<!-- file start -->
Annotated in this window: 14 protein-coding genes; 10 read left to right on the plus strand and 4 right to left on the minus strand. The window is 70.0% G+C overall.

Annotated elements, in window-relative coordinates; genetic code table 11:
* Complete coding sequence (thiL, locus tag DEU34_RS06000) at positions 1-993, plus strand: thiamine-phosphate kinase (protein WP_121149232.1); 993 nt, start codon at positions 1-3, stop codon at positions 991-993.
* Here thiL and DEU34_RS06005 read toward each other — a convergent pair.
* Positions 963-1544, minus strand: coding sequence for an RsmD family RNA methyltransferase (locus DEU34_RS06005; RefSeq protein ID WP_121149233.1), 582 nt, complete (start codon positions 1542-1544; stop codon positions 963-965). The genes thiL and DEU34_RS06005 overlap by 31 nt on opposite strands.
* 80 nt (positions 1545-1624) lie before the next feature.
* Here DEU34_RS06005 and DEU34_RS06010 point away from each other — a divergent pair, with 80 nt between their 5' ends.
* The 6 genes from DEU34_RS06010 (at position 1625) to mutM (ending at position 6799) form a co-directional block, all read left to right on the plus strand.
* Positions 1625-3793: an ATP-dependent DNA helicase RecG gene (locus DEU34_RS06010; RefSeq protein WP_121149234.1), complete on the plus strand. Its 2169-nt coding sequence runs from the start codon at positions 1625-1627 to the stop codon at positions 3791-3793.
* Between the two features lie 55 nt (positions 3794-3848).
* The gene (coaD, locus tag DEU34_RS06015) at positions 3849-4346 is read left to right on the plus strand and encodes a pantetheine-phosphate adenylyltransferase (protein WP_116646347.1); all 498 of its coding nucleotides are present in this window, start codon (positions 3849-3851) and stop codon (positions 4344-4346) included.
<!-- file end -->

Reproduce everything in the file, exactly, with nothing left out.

Annotated in this window: 14 protein-coding genes; 10 read left to right on the plus strand and 4 right to left on the minus strand. The window is 70.0% G+C overall.

Annotated elements, in window-relative coordinates; genetic code table 11:
* Complete coding sequence (thiL, locus tag DEU34_RS06000) at positions 1-993, plus strand: thiamine-phosphate kinase (protein WP_121149232.1); 993 nt, start codon at positions 1-3, stop codon at positions 991-993.
* Here thiL and DEU34_RS06005 read toward each other — a convergent pair.
* Positions 963-1544, minus strand: coding sequence for an RsmD family RNA methyltransferase (locus DEU34_RS06005; RefSeq protein ID WP_121149233.1), 582 nt, complete (start codon positions 1542-1544; stop codon positions 963-965). The genes thiL and DEU34_RS06005 overlap by 31 nt on opposite strands.
* 80 nt (positions 1545-1624) lie before the next feature.
* Here DEU34_RS06005 and DEU34_RS06010 point away from each other — a divergent pair, with 80 nt between their 5' ends.
* The 6 genes from DEU34_RS06010 (at position 1625) to mutM (ending at position 6799) form a co-directional block, all read left to right on the plus strand.
* Positions 1625-3793: an ATP-dependent DNA helicase RecG gene (locus DEU34_RS06010; RefSeq protein WP_121149234.1), complete on the plus strand. Its 2169-nt coding sequence runs from the start codon at positions 1625-1627 to the stop codon at positions 3791-3793.
* Between the two features lie 55 nt (positions 3794-3848).
* The gene (coaD, locus tag DEU34_RS06015) at positions 3849-4346 is read left to right on the plus strand and encodes a pantetheine-phosphate adenylyltransferase (protein WP_116646347.1); all 498 of its coding nucleotides are present in this window, start codon (positions 3849-3851) and stop codon (positions 4344-4346) included.